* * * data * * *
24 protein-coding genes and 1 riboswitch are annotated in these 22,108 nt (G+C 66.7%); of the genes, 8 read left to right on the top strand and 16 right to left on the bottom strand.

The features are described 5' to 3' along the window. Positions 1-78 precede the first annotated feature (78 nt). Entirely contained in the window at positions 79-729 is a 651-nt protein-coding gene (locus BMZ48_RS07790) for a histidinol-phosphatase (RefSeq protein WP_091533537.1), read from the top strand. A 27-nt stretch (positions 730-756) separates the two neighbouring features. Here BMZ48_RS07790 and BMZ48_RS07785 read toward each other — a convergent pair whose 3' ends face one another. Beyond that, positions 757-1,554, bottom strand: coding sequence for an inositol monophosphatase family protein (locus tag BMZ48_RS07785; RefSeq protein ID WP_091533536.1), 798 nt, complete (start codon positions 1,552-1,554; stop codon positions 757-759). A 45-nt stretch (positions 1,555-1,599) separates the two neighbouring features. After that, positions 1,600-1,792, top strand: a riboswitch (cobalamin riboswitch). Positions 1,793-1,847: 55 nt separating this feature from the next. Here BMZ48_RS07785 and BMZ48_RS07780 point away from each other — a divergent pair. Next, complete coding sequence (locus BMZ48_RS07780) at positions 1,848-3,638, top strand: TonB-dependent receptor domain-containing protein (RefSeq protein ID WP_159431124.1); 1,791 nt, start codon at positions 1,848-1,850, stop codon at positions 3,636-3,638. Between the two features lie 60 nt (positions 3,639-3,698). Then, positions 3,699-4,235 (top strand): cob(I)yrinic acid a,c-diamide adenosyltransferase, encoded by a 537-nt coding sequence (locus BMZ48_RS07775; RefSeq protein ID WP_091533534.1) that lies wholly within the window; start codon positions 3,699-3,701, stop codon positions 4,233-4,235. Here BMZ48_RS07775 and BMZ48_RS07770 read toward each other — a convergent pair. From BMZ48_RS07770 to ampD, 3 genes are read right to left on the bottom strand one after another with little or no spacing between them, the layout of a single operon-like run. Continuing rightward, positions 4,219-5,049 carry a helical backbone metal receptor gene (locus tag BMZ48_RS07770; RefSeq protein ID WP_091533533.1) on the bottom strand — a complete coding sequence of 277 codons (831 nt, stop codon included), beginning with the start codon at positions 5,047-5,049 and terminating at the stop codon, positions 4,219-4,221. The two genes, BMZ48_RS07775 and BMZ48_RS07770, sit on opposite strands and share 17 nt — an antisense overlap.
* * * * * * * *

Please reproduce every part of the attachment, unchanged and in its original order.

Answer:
24 protein-coding genes and 1 riboswitch are annotated in these 22,108 nt (G+C 66.7%); of the genes, 8 read left to right on the top strand and 16 right to left on the bottom strand.

The features are described 5' to 3' along the window. Positions 1-78 precede the first annotated feature (78 nt). Entirely contained in the window at positions 79-729 is a 651-nt protein-coding gene (locus BMZ48_RS07790) for a histidinol-phosphatase (RefSeq protein WP_091533537.1), read from the top strand. A 27-nt stretch (positions 730-756) separates the two neighbouring features. Here BMZ48_RS07790 and BMZ48_RS07785 read toward each other — a convergent pair whose 3' ends face one another. Beyond that, positions 757-1,554, bottom strand: coding sequence for an inositol monophosphatase family protein (locus tag BMZ48_RS07785; RefSeq protein ID WP_091533536.1), 798 nt, complete (start codon positions 1,552-1,554; stop codon positions 757-759). A 45-nt stretch (positions 1,555-1,599) separates the two neighbouring features. After that, positions 1,600-1,792, top strand: a riboswitch (cobalamin riboswitch). Positions 1,793-1,847: 55 nt separating this feature from the next. Here BMZ48_RS07785 and BMZ48_RS07780 point away from each other — a divergent pair. Next, complete coding sequence (locus BMZ48_RS07780) at positions 1,848-3,638, top strand: TonB-dependent receptor domain-containing protein (RefSeq protein ID WP_159431124.1); 1,791 nt, start codon at positions 1,848-1,850, stop codon at positions 3,636-3,638. Between the two features lie 60 nt (positions 3,639-3,698). Then, positions 3,699-4,235 (top strand): cob(I)yrinic acid a,c-diamide adenosyltransferase, encoded by a 537-nt coding sequence (locus BMZ48_RS07775; RefSeq protein ID WP_091533534.1) that lies wholly within the window; start codon positions 3,699-3,701, stop codon positions 4,233-4,235. Here BMZ48_RS07775 and BMZ48_RS07770 read toward each other — a convergent pair. From BMZ48_RS07770 to ampD, 3 genes are read right to left on the bottom strand one after another with little or no spacing between them, the layout of a single operon-like run. Continuing rightward, positions 4,219-5,049 carry a helical backbone metal receptor gene (locus tag BMZ48_RS07770; RefSeq protein ID WP_091533533.1) on the bottom strand — a complete coding sequence of 277 codons (831 nt, stop codon included), beginning with the start codon at positions 5,047-5,049 and terminating at the stop codon, positions 4,219-4,221. The two genes, BMZ48_RS07775 and BMZ48_RS07770, sit on opposite strands and share 17 nt — an antisense overlap.